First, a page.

Dha-lwe (Burma)

Dha-lwe from Burma, late 19th C. with brass and (shagreen) ray skin hilt.

Code: SA5

Hilt detail, Burma Dha-lwe, late 19th C.  Shagreen ray skin grip with brass pommel and bolster

This dha-lwe, late 19th C., is not only highly functional, the result of fine metallurgy, but beautiful as well.  The shagreen (rayskin) grip, attached by double row of brass tacks or staple with brass pommel cap and bolster, is fine to look at and easy to hold.  

This dha is typical of the Bama (Burman) ethnic group located in the central and southern areas of Burma (Myanmar). The Bama are one of the two largest ethnic groups in Burma who are known for excellent sword-making. The other are the Shan, residing in the north of Burma as well as northern Thailand, the southern Yunnan province of China, and northern Laou. The rayskin grip appears unique to Burma. The fullers are seldom found on dha from other regions nearby in south east continental Asia.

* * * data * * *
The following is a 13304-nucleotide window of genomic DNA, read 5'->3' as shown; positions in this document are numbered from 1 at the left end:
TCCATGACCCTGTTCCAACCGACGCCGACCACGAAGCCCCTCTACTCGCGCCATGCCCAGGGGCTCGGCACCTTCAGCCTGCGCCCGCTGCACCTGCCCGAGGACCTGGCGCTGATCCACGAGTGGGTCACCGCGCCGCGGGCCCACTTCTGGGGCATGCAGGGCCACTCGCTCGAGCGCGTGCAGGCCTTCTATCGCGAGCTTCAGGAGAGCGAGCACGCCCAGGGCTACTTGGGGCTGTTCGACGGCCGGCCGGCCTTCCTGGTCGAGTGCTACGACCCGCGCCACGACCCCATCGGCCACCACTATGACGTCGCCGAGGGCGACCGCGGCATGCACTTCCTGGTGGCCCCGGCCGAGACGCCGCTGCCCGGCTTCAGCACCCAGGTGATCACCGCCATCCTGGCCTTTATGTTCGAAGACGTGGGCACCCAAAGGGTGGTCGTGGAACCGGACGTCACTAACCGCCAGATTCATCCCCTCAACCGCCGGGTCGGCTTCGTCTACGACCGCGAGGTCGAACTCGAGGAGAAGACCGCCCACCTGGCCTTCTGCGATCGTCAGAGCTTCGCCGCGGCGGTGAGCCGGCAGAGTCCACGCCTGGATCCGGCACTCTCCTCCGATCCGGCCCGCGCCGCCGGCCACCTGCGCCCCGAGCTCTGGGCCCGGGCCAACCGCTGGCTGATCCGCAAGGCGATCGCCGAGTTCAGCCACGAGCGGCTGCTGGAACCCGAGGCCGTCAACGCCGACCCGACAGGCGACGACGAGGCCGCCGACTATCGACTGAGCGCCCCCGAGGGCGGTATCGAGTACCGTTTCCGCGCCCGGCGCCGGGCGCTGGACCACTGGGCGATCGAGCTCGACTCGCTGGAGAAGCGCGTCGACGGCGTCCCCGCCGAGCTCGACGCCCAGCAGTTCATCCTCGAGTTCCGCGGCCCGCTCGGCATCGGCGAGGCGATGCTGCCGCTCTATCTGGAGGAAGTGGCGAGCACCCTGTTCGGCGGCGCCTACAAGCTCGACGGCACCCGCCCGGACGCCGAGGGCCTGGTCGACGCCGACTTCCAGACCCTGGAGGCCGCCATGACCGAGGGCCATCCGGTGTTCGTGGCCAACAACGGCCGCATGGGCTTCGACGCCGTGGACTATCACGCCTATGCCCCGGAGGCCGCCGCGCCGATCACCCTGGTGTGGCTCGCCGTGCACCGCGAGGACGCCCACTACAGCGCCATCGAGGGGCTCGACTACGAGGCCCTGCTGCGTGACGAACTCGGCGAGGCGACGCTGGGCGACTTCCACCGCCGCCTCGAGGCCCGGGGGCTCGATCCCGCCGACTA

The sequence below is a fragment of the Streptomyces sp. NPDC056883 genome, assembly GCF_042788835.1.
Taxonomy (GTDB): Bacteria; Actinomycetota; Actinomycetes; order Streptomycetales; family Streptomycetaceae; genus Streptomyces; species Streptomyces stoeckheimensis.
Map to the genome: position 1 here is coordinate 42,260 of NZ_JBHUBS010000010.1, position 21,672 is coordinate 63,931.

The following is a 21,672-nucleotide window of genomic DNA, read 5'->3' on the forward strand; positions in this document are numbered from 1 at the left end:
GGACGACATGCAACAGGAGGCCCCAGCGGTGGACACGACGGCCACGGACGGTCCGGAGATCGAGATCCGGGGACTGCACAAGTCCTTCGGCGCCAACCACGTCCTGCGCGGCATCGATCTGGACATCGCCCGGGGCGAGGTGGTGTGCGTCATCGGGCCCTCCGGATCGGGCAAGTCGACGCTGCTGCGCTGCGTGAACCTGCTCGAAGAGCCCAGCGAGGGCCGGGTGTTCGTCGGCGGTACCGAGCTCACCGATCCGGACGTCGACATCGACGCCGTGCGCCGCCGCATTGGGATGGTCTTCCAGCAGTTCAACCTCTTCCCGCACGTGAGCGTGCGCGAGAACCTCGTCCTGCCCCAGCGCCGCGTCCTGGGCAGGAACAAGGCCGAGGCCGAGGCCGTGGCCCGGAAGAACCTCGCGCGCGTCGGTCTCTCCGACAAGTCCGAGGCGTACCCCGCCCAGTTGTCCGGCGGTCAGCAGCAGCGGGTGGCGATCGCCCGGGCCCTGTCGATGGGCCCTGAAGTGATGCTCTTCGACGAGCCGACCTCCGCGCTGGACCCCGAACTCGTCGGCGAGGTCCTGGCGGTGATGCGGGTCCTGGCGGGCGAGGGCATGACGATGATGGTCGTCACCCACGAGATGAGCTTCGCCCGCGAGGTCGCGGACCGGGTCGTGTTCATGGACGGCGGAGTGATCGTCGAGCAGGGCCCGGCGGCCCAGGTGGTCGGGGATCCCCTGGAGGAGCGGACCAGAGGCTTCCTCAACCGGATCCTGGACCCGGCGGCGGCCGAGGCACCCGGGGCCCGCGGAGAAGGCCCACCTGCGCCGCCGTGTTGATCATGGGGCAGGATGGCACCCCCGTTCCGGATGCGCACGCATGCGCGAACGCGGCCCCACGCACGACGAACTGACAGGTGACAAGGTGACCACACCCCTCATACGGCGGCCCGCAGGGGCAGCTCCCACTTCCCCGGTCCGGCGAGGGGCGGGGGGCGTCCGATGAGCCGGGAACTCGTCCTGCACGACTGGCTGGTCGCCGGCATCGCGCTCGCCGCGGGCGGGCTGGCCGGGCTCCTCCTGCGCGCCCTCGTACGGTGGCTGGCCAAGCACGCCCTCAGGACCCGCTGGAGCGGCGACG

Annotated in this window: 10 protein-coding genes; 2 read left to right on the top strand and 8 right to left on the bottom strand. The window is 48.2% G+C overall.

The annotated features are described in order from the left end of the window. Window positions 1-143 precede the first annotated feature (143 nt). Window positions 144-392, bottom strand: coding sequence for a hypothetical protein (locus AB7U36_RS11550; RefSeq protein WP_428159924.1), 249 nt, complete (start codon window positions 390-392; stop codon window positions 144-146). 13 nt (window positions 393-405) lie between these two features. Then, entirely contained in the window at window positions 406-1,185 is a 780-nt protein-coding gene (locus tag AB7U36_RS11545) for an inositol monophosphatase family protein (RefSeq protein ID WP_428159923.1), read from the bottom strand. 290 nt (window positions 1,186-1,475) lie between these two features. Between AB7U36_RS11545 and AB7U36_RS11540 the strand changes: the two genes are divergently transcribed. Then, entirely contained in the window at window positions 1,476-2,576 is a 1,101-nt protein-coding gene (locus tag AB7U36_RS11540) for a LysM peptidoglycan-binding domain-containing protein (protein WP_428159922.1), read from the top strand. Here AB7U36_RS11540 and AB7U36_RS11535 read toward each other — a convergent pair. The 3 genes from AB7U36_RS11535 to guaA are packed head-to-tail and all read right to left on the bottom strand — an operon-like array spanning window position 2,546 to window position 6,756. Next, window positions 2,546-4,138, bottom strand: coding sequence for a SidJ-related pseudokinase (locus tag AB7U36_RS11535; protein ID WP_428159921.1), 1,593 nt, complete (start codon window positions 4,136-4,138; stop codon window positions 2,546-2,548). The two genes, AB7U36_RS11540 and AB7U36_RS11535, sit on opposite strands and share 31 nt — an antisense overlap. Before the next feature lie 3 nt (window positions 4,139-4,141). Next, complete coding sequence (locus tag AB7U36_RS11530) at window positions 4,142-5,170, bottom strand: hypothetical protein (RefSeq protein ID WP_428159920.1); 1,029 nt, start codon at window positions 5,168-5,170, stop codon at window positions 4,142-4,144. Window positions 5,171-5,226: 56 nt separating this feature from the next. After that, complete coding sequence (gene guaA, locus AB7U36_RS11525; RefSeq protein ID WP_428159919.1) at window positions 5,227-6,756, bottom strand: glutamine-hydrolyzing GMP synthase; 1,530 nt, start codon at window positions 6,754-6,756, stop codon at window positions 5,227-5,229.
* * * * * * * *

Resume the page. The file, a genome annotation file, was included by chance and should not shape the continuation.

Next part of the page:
The blade of this dha is 24 inches in length, with twin fullers bounding spiral engraving. The blade flares wider towards the tip, a sword-maker’s method of moving the point of maximum force (“area of percussion”) towards the preferred striking area.  Additionally, since the center of gravity (and the center of percussion) is closer to the tip and, being broader, the sword is less likely to bend or break

This also serves to balance the weapon, which feels virtually weightless in the hand.  Like a katana, if you hold this sword and close your eyes, you can fairly accurately estimate where the tip is by feel alone.  

This sword is virtually identical to sword #225 in the Continental South East Asia Swords List.

Burma warriors with their dha-lwe

Burma warriors with their dha-lwe

Burmese Dha maker (courtesy of “ The Burmese Dha”).

Burmese Dha maker (courtesy of “ The Burmese Dha”).